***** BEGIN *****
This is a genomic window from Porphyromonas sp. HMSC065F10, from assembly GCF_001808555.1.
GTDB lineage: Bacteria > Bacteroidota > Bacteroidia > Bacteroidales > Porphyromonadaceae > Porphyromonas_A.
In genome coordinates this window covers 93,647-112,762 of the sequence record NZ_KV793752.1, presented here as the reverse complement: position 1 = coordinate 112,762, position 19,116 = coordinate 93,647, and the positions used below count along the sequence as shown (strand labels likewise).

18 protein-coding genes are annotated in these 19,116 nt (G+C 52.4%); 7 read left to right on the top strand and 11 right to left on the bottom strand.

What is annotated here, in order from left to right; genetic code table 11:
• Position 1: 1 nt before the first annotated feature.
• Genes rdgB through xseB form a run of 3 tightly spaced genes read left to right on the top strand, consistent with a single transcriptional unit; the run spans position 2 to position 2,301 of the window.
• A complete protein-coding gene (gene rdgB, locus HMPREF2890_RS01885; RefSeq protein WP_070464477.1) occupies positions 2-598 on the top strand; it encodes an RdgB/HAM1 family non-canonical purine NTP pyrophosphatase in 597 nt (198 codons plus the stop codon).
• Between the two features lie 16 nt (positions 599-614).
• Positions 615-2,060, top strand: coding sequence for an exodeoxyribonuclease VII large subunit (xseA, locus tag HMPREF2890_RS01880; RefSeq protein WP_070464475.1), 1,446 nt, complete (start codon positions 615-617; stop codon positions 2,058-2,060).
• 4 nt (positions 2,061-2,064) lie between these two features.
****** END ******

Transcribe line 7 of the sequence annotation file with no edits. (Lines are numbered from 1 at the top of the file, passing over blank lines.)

• Genes rdgB through xseB form a run of 3 tightly spaced genes read left to right on the top strand, consistent with a single transcriptional unit; the run spans position 2 to position 2,301 of the window.